What are the well-to-wheel emissions of biofuels?

Reducing GHG emissions in transport sector is a big challenge as mitigation choices are limited, especially for aviation, trucks and shipping[70]. It accounts for 20% of all EU GHG emissions and this is expected to rise significantly[71]. Biofuels are one of the few options available to reduce GHG emissions in this sector.

Life-cycle analysis (LCA) is the methodology used to determine the total emissions of a product. For road transport, this is often termed “well-to-wheel” emissions[72].

Biofuels have lower GHG emissions than fossil fuels because…

Emissions: Biofuels vs Fossil Fuels

Typical well-to-wheel emissions savings for biofuels range from 30% to 90% relative to fossil fuels, but can be higher or lower depending on the processing and material used.

In 2010, biofuels saved between 23–25 million metric tonnes of CO2eq, or 53-60% savings compared to using gasoline and diesel – these figures exclude emissions from indirect land use change (ILUC)[73]. When GHG emissions from land use changes are included, the net reduction is smaller, however.

Advanced biofuels are expected to have well-to-wheel savings of 75-95% compared with fossil fuels, excluding land-use change impacts[74].

ILUC impacts may mean that some biofuels have higher emissions than fossil fuels. However; the EU has not yet adopted ILUC factors, unlike the USA biofuel policy[75].

What about indirect land use change (ILUC)?

The facts behind the research

The discussion about ILUC became a hot topic when Tim Searchinger claimed that ILUC adds 104 g of CO2 equivalents per MJ to corn ethanol’s carbon footprint – higher than the total carbon footprint of gasoline[77].

The Searchinger study has since been criticised for a number of shortcomings. As science has progressed, estimates of emissions arising from ILUC have decreased drastically, from 104g CO2 e/MJ by Searchinger[78] to 15g CO2 e/MJ in 2010 by Tyner et al.[79].The International Food Policy Research Institute has estimated ILUC factors related to the Renewable Energy Directive resulted in 12g CO2 e/MJ in 2011[80].

Difficulties modelling ILUC impacts

It is not possible to measure ILUC impacts directly as complex models which simulate the global economy, agricultural markets, and land use are needed. These models give a wide range of results[81], [82] as can be seen in the example below where values from models measuring GHG emissions due to ILUC are compared.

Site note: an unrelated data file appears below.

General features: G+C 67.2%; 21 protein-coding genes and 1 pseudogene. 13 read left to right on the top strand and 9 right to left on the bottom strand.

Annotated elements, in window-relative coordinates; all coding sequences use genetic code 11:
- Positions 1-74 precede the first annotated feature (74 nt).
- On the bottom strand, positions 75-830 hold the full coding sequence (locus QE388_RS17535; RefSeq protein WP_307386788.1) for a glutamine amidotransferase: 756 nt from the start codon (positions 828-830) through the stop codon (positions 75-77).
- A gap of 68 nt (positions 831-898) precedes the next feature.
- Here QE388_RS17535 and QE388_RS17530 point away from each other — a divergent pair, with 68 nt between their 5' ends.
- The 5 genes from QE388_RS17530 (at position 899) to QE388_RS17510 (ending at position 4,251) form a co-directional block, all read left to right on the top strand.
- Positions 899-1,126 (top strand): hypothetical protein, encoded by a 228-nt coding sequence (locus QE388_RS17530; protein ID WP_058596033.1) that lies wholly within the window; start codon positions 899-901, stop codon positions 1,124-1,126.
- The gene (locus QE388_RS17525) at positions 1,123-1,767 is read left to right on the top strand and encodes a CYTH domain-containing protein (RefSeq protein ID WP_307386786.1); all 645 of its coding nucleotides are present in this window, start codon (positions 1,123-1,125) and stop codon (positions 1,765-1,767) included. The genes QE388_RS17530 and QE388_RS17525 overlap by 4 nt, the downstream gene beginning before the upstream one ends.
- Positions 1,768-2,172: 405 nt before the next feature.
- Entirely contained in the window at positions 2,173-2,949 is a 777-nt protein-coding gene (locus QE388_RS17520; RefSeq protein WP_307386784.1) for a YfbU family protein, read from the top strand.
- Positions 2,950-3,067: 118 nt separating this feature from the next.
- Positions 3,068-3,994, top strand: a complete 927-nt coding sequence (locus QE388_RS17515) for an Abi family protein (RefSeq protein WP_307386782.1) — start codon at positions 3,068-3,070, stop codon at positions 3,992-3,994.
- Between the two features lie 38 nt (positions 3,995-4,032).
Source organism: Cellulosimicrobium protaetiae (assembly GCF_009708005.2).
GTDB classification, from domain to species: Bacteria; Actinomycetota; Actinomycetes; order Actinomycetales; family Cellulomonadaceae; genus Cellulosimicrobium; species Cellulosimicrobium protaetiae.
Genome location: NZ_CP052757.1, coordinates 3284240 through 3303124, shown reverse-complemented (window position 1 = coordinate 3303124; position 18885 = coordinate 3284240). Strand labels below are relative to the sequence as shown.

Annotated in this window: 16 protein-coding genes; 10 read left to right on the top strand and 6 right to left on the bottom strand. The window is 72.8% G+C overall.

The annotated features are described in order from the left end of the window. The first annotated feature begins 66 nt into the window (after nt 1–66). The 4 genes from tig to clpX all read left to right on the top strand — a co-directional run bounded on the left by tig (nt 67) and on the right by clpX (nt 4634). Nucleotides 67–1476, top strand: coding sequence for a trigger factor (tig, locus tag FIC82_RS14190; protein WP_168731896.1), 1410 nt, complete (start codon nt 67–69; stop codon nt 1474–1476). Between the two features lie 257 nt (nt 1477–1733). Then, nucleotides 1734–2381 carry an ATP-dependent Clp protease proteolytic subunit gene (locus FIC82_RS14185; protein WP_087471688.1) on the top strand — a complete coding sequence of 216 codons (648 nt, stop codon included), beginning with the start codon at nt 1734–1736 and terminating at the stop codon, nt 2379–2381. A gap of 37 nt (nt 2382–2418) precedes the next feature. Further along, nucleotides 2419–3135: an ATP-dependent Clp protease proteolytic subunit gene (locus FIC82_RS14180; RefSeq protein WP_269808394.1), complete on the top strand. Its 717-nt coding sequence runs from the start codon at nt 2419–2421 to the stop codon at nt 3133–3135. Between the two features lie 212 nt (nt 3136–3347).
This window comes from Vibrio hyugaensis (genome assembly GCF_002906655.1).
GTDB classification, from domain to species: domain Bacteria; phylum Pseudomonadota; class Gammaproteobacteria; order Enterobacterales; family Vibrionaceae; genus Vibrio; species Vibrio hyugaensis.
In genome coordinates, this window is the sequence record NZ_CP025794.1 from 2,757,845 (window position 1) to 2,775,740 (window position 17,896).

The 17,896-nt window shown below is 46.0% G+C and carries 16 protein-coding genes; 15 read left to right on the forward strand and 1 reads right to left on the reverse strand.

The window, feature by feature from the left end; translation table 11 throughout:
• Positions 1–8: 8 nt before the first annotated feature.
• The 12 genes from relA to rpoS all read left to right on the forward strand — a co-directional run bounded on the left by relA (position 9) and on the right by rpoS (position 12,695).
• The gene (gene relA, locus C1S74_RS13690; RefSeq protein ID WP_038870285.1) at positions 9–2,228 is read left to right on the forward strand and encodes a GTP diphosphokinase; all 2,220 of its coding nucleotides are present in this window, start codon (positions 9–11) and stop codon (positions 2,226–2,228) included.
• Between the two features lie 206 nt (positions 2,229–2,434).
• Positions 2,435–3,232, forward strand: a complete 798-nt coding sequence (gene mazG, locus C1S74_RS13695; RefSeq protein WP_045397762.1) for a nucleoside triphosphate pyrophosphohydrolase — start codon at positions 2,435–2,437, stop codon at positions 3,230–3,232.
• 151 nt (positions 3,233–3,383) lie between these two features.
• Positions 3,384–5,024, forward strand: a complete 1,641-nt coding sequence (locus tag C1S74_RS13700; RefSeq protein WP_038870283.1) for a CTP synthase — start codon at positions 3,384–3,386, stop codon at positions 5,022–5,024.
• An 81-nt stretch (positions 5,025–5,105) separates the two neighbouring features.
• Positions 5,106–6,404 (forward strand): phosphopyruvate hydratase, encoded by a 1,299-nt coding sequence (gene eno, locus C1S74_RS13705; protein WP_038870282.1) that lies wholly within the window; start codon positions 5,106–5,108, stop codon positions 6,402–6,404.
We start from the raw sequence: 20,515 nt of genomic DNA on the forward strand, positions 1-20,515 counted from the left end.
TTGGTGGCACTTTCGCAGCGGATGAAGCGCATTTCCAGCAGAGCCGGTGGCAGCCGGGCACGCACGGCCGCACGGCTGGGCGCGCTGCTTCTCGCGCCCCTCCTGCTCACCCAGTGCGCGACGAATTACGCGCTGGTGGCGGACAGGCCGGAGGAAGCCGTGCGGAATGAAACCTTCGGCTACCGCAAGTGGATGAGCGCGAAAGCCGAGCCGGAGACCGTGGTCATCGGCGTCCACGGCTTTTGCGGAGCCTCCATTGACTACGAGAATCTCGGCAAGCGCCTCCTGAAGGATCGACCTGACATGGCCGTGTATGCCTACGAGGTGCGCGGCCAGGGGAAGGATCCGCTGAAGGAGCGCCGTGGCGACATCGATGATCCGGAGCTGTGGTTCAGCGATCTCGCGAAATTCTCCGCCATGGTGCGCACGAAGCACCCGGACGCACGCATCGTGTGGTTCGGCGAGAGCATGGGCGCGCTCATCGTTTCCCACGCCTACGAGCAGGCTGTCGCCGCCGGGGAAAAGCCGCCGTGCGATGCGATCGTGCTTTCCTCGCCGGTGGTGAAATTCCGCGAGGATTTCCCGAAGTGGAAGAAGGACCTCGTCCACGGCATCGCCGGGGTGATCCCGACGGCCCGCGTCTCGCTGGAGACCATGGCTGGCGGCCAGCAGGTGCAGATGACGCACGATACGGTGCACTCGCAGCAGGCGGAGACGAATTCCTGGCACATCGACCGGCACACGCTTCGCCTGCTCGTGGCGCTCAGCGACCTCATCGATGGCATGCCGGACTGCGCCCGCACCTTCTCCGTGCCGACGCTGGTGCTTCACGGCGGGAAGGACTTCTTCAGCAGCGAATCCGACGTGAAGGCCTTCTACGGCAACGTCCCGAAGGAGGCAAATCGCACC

Source: Ahlgren, Di Lucia (2014) 90

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Nevertheless, models show that estimates of GHG impacts made at the beginning of the ILUC debate are generally much higher than now[83].  The emerging consensus is that many biofuels have a low ILUC risk, especially advanced biofuels[84], [85], [86]. The overall trend is that bioethanol has typically lower ILUC-related GHG emissions than biodiesel, and sugarcane-based ethanol has the lowest among conventional biofuels and palm oil based biofuels are among the highest.

Despite this, the European Commission considers ILUC results too uncertain to provide a reliable basis for adding ILUC factors to the well-to-wheel emissions assessed in EU biofuels policies.

What are EU requirements on biofuels' GHG emissions?

The EU’s Renewable Energy Directive (RED) requires biofuels to meet GHG emissions savings of 35% now, rising to a reduction target of 50% in 2017, and 60% for new biofuels plants[87].

Sustainability criteria for biofuels set in the RED include restrictions on the types of land that can be used for biofuels. Many biofuels sold in the EU are certified under voluntary sustainability schemes, which include criteria on land use. For example biofuels cannot be grown on wetlands, forests or highly biodiverse grasslands[88]. This criteria and other available frameworks and schemes (e.g. GBEP[89]), also recognise that land use responds to national political decisions.